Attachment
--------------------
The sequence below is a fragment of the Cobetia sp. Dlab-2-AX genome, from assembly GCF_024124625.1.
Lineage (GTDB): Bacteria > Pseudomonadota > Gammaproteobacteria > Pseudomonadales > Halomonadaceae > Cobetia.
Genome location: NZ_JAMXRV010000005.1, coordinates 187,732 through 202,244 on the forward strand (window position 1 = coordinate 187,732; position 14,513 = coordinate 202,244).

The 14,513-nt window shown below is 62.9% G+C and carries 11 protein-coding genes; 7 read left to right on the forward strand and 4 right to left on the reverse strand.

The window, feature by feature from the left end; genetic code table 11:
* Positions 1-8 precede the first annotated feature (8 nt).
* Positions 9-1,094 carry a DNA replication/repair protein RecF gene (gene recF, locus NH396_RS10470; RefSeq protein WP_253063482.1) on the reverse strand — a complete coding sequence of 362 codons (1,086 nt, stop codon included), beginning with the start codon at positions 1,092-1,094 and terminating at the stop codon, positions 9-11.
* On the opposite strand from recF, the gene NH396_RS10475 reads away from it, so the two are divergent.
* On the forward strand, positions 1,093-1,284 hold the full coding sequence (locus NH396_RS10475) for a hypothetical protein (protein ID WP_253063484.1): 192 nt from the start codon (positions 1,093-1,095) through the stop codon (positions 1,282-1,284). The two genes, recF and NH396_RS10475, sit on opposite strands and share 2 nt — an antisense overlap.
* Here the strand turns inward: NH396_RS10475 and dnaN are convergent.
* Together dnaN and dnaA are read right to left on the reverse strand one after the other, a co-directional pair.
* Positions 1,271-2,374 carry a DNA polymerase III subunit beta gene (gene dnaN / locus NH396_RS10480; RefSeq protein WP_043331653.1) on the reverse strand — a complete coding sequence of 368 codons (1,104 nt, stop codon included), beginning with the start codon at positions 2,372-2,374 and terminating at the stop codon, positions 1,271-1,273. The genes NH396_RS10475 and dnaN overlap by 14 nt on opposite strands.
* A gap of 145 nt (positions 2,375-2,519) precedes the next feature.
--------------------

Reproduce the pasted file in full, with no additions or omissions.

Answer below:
The sequence below is a fragment of the Cobetia sp. Dlab-2-AX genome, from assembly GCF_024124625.1.
Lineage (GTDB): Bacteria > Pseudomonadota > Gammaproteobacteria > Pseudomonadales > Halomonadaceae > Cobetia.
Genome location: NZ_JAMXRV010000005.1, coordinates 187,732 through 202,244 on the forward strand (window position 1 = coordinate 187,732; position 14,513 = coordinate 202,244).

The 14,513-nt window shown below is 62.9% G+C and carries 11 protein-coding genes; 7 read left to right on the forward strand and 4 right to left on the reverse strand.

The window, feature by feature from the left end; genetic code table 11:
* Positions 1-8 precede the first annotated feature (8 nt).
* Positions 9-1,094 carry a DNA replication/repair protein RecF gene (gene recF, locus NH396_RS10470; RefSeq protein WP_253063482.1) on the reverse strand — a complete coding sequence of 362 codons (1,086 nt, stop codon included), beginning with the start codon at positions 1,092-1,094 and terminating at the stop codon, positions 9-11.
* On the opposite strand from recF, the gene NH396_RS10475 reads away from it, so the two are divergent.
* On the forward strand, positions 1,093-1,284 hold the full coding sequence (locus NH396_RS10475) for a hypothetical protein (protein ID WP_253063484.1): 192 nt from the start codon (positions 1,093-1,095) through the stop codon (positions 1,282-1,284). The two genes, recF and NH396_RS10475, sit on opposite strands and share 2 nt — an antisense overlap.
* Here the strand turns inward: NH396_RS10475 and dnaN are convergent.
* Together dnaN and dnaA are read right to left on the reverse strand one after the other, a co-directional pair.
* Positions 1,271-2,374 carry a DNA polymerase III subunit beta gene (gene dnaN / locus NH396_RS10480; RefSeq protein WP_043331653.1) on the reverse strand — a complete coding sequence of 368 codons (1,104 nt, stop codon included), beginning with the start codon at positions 2,372-2,374 and terminating at the stop codon, positions 1,271-1,273. The genes NH396_RS10475 and dnaN overlap by 14 nt on opposite strands.
* A gap of 145 nt (positions 2,375-2,519) precedes the next feature.